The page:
"(There's this) junky towing sign in a bucket that some folks said wasn't up earlier in the day and then was," she said. "It just seems really weird and strange and when I went over to pick up my car, the cab driver was like, 'I was towed from there too!''"
She said she's opened a consumer protection investigation with the state A.G.'s office after the city's District Attorney office directed her there.
Wednesday morning she said she is pursuing recourse and couldn't comment further.
Public Affairs Officer Tanya Little said in an email Wednesday morning that, "The videos and allegations regarding a particular towing company has been brought to our attention. An investigation with the Major Crimes Unit is active and ongoing."
Facebook videos posted by Chris Norman began circulating widely Tuesday afternoon. Norman lives in an apartment that looks down at Malliet's parking spot south of Washington Avenue. One of his videos amassed more than 130,000 views by Wednesday afternoon. (Warning: The video below contains profanity.)
Sadie Martin, an A.G. spokesperson, confirmed that the office has received complaints about "a Philadelphia towing company" but wasn't able to confirm how many or who the complaints were against.
"At this point, the only thing I can tell you is that the only complaints coming into the office would be thoroughly reviewed," she said.
Martin said the complainants should hear back between two and three weeks.
George Smith Towing Co. charges $175 and $25 per day storage for towed vehicles. On Wednesday an employee who answered the phone at company's office said she couldn't comment on the allegations, and the company's lawyer was "looking into it" though she couldn't reveal the name of an attorney.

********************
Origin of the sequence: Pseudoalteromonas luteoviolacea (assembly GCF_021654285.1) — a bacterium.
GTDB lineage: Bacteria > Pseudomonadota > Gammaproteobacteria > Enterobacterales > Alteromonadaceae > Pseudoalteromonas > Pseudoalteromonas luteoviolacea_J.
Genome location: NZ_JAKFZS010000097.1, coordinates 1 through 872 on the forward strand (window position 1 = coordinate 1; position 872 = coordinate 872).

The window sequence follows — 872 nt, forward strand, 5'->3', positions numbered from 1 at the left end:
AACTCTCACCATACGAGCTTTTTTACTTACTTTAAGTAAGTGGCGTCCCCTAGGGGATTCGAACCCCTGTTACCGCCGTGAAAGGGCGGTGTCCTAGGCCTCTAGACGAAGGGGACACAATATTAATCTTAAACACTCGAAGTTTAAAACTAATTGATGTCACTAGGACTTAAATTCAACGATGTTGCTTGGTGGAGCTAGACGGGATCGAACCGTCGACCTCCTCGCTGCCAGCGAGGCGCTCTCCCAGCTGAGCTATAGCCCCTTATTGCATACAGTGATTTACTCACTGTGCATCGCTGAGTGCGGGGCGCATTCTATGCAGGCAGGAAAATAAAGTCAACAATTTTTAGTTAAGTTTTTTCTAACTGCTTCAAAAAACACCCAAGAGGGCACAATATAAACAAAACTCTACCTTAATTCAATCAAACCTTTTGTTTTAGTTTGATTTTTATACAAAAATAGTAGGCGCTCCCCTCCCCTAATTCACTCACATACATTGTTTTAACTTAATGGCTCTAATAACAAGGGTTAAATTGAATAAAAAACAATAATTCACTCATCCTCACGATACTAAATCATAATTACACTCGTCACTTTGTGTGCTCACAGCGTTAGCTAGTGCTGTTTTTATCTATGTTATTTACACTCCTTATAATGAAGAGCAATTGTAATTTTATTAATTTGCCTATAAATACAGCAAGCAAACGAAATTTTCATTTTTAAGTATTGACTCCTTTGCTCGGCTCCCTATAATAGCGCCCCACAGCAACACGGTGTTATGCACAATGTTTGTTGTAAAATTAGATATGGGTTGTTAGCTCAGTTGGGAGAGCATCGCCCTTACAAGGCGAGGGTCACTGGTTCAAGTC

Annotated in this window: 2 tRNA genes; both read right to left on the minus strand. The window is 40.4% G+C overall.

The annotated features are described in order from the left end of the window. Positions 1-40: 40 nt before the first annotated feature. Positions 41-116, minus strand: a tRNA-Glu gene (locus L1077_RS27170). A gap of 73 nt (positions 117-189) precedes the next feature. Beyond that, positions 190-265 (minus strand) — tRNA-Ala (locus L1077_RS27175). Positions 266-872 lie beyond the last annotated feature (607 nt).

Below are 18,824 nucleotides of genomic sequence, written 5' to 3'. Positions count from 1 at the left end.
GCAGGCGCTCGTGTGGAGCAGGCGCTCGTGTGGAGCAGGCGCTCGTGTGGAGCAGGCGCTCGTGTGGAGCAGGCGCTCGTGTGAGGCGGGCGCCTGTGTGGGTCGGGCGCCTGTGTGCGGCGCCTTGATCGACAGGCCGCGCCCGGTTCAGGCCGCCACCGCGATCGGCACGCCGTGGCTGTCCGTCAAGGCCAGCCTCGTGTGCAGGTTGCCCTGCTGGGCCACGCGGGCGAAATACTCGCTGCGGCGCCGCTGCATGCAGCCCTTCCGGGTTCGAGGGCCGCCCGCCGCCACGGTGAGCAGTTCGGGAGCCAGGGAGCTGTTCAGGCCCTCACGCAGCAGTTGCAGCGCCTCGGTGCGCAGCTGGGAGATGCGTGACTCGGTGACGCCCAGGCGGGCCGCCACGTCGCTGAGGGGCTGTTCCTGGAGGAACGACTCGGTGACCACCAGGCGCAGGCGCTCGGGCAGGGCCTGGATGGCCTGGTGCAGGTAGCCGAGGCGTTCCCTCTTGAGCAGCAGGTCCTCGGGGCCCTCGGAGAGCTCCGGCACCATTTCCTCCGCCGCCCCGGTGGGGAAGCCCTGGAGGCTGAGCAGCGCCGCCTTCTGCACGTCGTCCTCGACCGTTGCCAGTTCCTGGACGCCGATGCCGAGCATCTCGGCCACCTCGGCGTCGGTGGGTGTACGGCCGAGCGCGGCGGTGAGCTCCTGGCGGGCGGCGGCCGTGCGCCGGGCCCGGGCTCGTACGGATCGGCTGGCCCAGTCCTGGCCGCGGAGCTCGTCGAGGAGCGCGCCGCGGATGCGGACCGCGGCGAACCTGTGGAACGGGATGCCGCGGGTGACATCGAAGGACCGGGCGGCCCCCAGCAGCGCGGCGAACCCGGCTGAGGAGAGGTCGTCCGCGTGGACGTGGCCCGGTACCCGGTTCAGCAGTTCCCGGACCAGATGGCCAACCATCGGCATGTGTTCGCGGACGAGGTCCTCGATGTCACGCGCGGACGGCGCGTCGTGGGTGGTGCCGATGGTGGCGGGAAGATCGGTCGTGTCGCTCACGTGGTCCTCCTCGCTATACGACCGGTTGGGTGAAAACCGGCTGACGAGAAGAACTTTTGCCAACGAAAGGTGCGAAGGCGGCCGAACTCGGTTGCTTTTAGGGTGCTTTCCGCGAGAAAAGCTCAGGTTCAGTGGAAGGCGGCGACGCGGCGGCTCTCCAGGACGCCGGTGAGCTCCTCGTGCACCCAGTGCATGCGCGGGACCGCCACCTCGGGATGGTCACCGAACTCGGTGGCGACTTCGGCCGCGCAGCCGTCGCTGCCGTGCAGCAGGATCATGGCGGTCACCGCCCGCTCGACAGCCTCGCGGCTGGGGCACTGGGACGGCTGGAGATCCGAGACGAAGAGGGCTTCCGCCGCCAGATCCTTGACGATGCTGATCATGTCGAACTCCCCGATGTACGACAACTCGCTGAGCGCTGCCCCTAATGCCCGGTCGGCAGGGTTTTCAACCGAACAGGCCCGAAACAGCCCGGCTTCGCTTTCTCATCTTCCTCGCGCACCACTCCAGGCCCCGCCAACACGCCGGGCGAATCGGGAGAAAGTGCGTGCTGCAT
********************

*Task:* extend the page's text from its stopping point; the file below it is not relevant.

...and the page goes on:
"My boss informed me don't speak to nobody," she said.
The woman hung up and then declined to get her boss or someone who could comment when reached a second time.
Mariano Mattei, of South Philly, had initially thought the Mercedes in Norman's Facebook video was his because he had his car towed under similar circumstances from the same spot.
He said he was heading to Boot & Saddle on Broad and Ellsworth streets last month when he found streetside parking. He inspected the area around the car, saw no signs indicating that he couldn't park there, and went into the bar. When he came back, he said his car was gone and a "shiny new sign" was posted on the fence.
Mattei was out more than $200 and said he reached out to the company who said there was a curb cut at the spot. There's no colored marking though and the area is fenced with no opening, Mattei responded.
He didn't try to fight it with the police or L&I, he said because he thought it wouldn't lead anywhere.
"What am I going to do, hire a lawyer? It's not worth it," he said. "People accept it. If you don't have means to fight something like that, why bother?"
He said he didn't realize how many people this was happening to until he saw Norman's video. Mattei hopes that with more coming forward and the city and state's investigations, new laws will be established or reimbursements will be issued.
"Tow companies are notoriously difficult to deal with," he said. "I hate to liken them to a mafia, but they kind of are."